1. What is foreskin and what are the most common foreskin-related problems?
2. What are the causes of foreskin problems?
3. What are signs of problems with the foreskin?
4. How are foreskin problems treated?
5. Can foreskin problems be prevented?
6. Which specialist treats foreskin problems?
The foreskin is a layered fold of skin which covers and protects the end of the penis in uncircumcised children and adults. While the foreskin does not need any special care in infancy or early childhood, later on in life it is important to correctly wash and care for the foreskin in order to prevent problems. Problems can include swelling, infection, tightness, irritation, and dryness.
In young children, the foreskin is attached to the head of the penis by a membrane called the synechia. Over time this membrane naturally dissolves. Until this membrane has dissolved, the foreskin should not be forced back or pushed back until it naturally happens – young boys usually discover they can do this by themselves.
In some cases, the foreskin may not be able to be pulled back, caused by something called phimosis. This occurs when the opening of the foreskin is too small and it cannot be properly retracted. The foreskin should start to retract between the ages of two and six – before that, it’s not usually a cause for concern.
In babies, if the foreskin is red and swollen, this could be connected to nappy rash or an infection.
In teenagers and adults (those whose foreskin is able to be pulled back) problems can be caused by a number of triggers, including STIs, infection (such as balanitis or thrush), or injury. It is important to note the signs of foreskin problems so your doctor can correctly determine the cause.
Signs of problems with the foreskin include:
- pain during urination
- itchiness or a rash
- inability to pull back the foreskin
- pain during intercourse
- swelling of the penis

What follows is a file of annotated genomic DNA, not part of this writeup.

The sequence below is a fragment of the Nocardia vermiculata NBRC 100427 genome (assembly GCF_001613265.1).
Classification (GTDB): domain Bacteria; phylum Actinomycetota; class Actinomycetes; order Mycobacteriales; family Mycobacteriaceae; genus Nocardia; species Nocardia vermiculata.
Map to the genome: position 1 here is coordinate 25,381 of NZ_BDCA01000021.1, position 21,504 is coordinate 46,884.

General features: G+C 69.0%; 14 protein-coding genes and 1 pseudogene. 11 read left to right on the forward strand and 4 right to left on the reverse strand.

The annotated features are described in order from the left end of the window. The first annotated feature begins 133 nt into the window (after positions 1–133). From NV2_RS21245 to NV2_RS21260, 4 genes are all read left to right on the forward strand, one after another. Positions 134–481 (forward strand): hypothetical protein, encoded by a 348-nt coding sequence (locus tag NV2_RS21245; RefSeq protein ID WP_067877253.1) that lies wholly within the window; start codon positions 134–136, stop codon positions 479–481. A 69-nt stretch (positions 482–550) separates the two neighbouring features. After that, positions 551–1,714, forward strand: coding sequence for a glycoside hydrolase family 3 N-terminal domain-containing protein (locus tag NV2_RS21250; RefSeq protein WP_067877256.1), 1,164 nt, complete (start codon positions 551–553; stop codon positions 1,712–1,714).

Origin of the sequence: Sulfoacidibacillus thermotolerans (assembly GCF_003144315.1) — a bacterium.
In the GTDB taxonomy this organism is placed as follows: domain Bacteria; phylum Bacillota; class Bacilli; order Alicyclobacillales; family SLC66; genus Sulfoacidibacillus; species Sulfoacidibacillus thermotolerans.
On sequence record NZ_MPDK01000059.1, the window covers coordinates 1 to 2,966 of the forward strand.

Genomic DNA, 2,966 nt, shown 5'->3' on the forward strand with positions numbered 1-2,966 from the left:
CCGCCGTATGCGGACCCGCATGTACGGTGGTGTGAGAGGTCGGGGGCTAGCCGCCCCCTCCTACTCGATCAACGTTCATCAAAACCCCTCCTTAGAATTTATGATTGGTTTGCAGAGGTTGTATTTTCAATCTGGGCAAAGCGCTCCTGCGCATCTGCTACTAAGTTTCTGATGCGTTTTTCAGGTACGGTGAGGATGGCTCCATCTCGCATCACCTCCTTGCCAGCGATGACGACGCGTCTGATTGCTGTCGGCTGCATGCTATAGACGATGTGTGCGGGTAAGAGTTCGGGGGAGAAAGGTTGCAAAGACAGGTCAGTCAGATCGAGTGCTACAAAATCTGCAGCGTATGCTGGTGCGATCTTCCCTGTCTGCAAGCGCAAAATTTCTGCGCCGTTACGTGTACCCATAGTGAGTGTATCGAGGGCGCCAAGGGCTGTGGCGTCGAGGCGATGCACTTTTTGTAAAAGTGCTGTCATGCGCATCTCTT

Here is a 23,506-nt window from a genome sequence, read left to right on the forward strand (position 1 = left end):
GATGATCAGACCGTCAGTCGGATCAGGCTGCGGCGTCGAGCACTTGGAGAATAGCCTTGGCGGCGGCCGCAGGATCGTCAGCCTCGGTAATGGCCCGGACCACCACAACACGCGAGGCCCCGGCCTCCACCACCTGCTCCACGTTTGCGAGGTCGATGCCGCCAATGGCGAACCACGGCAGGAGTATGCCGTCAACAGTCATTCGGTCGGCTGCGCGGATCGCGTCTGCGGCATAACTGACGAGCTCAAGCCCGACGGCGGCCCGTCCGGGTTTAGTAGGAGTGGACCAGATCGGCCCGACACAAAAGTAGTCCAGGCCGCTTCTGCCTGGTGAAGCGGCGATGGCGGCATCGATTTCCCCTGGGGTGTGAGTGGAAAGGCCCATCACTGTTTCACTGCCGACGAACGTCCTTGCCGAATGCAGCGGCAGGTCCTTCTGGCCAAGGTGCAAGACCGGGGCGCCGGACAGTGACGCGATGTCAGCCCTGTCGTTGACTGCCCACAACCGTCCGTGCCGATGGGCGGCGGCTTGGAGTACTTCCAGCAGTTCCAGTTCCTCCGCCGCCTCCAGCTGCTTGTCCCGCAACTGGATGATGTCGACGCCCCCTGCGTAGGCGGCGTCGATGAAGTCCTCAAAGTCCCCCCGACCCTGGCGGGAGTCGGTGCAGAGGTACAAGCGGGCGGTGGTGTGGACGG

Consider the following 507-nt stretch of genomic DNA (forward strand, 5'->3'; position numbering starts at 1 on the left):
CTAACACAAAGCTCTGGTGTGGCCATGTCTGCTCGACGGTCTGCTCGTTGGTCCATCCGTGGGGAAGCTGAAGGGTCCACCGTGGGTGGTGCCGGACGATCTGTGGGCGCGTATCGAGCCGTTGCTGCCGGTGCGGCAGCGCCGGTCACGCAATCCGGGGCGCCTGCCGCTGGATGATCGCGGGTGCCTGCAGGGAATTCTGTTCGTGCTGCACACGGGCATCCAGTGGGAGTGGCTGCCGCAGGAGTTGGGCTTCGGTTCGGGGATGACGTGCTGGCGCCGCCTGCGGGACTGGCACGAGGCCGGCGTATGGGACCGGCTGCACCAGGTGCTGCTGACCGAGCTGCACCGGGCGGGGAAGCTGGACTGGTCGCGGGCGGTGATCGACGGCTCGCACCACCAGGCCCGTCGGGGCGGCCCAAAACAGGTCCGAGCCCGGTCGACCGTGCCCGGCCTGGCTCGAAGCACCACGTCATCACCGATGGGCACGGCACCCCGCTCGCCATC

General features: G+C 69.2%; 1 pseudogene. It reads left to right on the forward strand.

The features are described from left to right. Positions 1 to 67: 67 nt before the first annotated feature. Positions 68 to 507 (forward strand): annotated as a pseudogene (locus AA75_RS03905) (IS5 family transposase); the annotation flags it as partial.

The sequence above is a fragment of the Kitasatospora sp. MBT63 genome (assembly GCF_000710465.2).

- split or bleeding skin
Visit a doctor to have your symptoms checked and investigated.
Treatment depends on the issue with the foreskin itself. Dryness, for example, can be managed with creams, lotions or ointments as indicated by your doctor, or through oral medication. Other problems, such as balanitis, can be treated with medication and creams.
In some cases in children, such as with phimosis, a procedure may be performed to move back the foreskin. In certain cases, usually in adults, circumcision may be performed if the foreskin is causing issues. This is only performed in cases where it is deemed medically necessary. There is no medical need for routine circumcision in children.
It is important to properly care for the foreskin in order to reduce the chances of foreskin problems developing. In order to help prevent foreskin problems, you should do the following:
- change your underwear regularly
- wear loose underwear, which allows for circulation of air
- avoid hygiene products which are heavily or artificially scented
- regularly clean your foreskin, washing daily with warm water, and cleaning underneath the foreskin
- use protection during sex to reduce the risk of catching an STI and avoid unwanted bacteria
A urologist treats and manages conditions affecting the male reproductive system. In children, a paediatric urologist is usually consulted.